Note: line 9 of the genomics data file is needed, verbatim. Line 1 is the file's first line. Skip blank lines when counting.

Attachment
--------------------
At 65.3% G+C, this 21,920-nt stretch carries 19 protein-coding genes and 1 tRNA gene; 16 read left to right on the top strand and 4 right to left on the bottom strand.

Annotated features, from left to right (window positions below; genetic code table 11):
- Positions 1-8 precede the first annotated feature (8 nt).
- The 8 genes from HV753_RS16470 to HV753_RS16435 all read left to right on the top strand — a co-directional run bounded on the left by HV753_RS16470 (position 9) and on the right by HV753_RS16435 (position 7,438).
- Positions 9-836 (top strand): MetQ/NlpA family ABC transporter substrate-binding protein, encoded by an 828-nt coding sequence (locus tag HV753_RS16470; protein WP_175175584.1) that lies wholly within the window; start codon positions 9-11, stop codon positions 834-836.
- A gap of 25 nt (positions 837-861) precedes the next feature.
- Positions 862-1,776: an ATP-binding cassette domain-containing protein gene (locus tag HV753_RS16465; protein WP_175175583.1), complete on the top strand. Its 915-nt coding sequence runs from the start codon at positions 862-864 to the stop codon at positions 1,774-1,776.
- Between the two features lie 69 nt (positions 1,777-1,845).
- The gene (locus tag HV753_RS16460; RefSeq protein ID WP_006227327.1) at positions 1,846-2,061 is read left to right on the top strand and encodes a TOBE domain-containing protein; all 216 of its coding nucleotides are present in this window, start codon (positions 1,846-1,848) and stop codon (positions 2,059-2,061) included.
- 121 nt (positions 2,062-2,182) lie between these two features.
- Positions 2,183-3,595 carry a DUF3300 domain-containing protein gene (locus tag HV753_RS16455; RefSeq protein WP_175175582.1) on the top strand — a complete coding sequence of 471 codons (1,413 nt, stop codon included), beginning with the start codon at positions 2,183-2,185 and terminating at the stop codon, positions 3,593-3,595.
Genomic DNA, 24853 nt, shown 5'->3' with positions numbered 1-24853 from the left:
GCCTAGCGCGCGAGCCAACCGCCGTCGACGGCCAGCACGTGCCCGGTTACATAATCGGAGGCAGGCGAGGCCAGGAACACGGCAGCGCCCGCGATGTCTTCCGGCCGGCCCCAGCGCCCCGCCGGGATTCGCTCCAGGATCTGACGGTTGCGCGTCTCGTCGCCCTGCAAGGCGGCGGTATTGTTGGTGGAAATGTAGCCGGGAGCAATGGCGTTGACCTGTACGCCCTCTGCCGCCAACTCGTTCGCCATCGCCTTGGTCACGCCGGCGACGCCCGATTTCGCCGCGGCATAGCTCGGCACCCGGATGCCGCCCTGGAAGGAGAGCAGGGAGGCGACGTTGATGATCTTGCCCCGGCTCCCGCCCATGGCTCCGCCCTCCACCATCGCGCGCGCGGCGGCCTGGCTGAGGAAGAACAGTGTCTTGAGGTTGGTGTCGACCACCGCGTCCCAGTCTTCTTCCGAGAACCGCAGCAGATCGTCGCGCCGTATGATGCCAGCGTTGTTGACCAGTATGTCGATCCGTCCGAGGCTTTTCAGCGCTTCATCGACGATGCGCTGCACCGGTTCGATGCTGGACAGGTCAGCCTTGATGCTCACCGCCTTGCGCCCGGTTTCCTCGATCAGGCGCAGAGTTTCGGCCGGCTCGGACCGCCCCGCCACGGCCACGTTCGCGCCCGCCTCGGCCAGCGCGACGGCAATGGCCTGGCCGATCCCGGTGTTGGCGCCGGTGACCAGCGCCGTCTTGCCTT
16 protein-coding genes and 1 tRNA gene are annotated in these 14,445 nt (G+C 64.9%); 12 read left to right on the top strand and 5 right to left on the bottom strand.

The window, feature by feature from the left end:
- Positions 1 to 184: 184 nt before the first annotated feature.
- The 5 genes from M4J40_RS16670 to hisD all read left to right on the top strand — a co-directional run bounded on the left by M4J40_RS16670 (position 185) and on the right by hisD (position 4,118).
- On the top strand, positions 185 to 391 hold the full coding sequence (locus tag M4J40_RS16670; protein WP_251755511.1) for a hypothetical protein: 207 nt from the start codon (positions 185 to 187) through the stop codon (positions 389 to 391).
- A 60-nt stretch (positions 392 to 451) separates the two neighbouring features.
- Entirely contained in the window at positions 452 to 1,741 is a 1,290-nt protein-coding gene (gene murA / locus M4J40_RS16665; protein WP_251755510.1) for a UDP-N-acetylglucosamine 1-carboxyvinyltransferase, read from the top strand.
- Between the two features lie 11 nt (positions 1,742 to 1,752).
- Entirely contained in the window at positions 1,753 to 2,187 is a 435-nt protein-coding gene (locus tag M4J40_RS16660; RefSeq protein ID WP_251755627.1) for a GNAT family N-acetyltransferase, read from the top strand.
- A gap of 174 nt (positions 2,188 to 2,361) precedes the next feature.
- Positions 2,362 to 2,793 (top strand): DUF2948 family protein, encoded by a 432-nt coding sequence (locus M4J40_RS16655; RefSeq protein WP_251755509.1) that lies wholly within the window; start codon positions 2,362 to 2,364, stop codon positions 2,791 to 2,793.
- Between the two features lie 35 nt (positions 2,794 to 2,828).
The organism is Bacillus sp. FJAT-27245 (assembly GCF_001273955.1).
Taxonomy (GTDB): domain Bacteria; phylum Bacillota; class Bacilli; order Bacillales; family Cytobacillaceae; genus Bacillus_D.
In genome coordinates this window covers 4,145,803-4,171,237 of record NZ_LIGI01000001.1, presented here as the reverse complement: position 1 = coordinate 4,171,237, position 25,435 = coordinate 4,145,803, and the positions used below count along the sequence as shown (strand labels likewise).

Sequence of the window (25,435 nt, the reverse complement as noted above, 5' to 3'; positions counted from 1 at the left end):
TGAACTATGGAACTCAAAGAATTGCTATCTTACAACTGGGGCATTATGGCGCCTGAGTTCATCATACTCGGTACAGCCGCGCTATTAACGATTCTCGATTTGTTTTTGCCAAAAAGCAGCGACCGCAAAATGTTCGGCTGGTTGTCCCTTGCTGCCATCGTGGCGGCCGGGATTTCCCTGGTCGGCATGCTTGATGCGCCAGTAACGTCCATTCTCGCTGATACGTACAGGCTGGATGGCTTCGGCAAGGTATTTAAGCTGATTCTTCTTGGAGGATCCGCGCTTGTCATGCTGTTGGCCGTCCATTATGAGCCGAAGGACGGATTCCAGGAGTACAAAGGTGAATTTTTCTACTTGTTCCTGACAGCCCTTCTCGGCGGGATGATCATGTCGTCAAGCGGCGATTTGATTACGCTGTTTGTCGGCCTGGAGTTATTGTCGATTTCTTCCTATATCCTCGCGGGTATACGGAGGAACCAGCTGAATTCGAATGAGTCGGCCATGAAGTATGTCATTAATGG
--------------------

- The gene (locus tag HV753_RS16460; RefSeq protein ID WP_006227327.1) at positions 1,846-2,061 is read left to right on the top strand and encodes a TOBE domain-containing protein; all 216 of its coding nucleotides are present in this window, start codon (positions 1,846-1,848) and stop codon (positions 2,059-2,061) included.